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Hard Times
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Hard Times
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  • This always pleased the eminently practical friend.
  • He had a particular pride in the phrase eminently practical, which was considered to have a special application to him.
  • He was an affectionate father, after his manner; but he would probably have described himself (if he had been put, like Sissy Jupe, upon a definition) as ’an eminently practical’ father.
  • Would have been self-willed (he thought in his eminently practical way) but for her bringing-up.
  • He stopped just as his eminently practical friend, still accompanied by the two young culprits, entered the room.
  • His eminently practical friend, on seeing him, stopped also, and gave Louisa a reproachful look that plainly said, ’Behold your Bounderby!’
  • ’Then comes the question; said the eminently practical father, with his eyes on the fire, ’in what has this vulgar curiosity its rise?’
  • ’I hope not,’ said the eminently practical; ’I confess, however, that the misgiving has crossed me on my way home.’
  • Mr. Bounderby being restrained by this mild suggestion, Mr. Gradgrind found an opening for his eminently practical exposition of the subject.
  • Whatsoever the public meeting held in Coketown, and whatsoever the subject of such meeting, some Coketowner was sure to seize the occasion of alluding to his eminently practical friend Gradgrind.
  • A year or two younger than his eminently practical friend, Mr. Bounderby looked older; his seven or eight and forty might have had the seven or eight added to it again, without surprising anybody.
  • No one could wish to know it better than a lady of your eminence does.’
  • ’My dear,’ assented her eminently practical parent, ’quite true, quite true.’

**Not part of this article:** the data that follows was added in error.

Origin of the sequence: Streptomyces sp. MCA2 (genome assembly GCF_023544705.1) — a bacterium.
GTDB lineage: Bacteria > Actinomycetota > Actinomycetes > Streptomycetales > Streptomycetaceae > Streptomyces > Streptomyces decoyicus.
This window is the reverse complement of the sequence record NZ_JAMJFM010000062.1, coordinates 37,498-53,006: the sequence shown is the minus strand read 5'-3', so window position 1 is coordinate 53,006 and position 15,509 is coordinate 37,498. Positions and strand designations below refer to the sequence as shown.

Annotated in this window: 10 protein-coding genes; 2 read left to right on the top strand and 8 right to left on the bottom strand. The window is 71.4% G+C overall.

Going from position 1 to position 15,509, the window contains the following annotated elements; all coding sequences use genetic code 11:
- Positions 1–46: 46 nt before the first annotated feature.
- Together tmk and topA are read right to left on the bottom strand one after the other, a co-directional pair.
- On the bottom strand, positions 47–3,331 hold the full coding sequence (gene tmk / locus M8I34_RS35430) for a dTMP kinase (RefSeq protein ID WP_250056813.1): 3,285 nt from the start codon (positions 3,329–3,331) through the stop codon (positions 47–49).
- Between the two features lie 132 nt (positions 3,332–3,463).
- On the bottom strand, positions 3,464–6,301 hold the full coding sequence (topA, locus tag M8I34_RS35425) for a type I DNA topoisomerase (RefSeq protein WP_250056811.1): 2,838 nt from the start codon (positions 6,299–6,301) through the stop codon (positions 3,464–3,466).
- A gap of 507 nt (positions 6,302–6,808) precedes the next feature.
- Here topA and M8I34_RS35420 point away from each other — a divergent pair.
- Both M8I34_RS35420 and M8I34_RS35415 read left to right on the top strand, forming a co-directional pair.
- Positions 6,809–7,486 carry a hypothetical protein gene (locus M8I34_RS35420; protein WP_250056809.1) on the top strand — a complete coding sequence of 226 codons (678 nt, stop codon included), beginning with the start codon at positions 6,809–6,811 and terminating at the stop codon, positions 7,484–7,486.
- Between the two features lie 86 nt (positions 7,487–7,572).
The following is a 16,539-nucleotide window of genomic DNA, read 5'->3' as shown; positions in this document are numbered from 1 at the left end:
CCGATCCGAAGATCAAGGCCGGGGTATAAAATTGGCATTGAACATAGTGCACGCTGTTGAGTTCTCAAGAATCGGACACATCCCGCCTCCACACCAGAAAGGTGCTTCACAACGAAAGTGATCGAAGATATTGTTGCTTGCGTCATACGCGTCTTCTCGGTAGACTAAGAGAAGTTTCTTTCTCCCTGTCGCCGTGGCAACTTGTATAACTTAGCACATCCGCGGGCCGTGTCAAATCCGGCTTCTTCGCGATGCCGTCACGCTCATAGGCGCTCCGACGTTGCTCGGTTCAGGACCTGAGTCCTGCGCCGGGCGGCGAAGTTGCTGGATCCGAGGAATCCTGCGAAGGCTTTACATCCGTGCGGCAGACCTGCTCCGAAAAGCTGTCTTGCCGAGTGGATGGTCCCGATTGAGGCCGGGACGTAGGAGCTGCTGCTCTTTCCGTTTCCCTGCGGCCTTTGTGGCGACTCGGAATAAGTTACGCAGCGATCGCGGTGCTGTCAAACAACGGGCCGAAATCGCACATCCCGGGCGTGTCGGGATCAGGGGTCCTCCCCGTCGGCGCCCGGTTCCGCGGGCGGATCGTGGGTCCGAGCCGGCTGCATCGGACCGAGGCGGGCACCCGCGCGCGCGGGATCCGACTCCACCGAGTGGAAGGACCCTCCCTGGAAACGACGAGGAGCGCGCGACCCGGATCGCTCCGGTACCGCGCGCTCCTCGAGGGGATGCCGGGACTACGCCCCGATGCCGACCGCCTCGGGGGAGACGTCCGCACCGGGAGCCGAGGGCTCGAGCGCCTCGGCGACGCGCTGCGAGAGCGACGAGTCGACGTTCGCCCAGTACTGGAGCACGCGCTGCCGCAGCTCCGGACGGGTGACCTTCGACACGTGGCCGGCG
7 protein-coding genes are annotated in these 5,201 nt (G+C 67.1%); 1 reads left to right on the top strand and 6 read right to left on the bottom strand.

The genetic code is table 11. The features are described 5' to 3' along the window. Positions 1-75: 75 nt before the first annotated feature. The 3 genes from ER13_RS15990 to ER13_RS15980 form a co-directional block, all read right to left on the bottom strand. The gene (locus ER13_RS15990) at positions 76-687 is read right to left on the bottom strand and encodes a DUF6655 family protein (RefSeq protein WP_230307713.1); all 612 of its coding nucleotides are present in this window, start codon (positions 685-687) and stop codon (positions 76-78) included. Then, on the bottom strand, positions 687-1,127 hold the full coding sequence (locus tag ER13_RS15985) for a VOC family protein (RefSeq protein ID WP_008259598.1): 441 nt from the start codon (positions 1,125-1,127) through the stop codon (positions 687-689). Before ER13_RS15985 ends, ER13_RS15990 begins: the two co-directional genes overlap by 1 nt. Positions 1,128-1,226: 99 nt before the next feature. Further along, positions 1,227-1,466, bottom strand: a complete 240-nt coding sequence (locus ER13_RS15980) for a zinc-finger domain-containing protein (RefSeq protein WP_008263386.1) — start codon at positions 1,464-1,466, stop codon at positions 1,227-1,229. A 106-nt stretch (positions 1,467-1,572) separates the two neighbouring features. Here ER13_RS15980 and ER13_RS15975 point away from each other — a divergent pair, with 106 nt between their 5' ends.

• I have thought sometimes;’ Sissy very timid here; ’that perhaps I tried to learn too much, and that if I had asked to be allowed to try a little less, I might have — ’ ’No, Jupe, no,’ said Mr. Gradgrind, shaking his head in his profoundest and most eminently practical way.
  • It was even the worse for her at this pass, that in her mind — implanted there before her eminently practical father began to form it — a struggling disposition to believe in a wider and nobler humanity than she had ever heard of, constantly strove with doubts and resentments.
  • Then came Mr. Gradgrind and Mr. Bounderby, the two gentlemen at this present moment walking through Coketown, and both eminently practical, who could, on occasion, furnish more tabular statements derived from their own personal experience, and illustrated by cases they had known and seen, from which it clearly appeared — in short, it was the only clear thing in the case — that these same people were a bad lot altogether, gentlemen; that do what you would for them they were neverů

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  • She is an eminent scholar.
  • eminent members of the community

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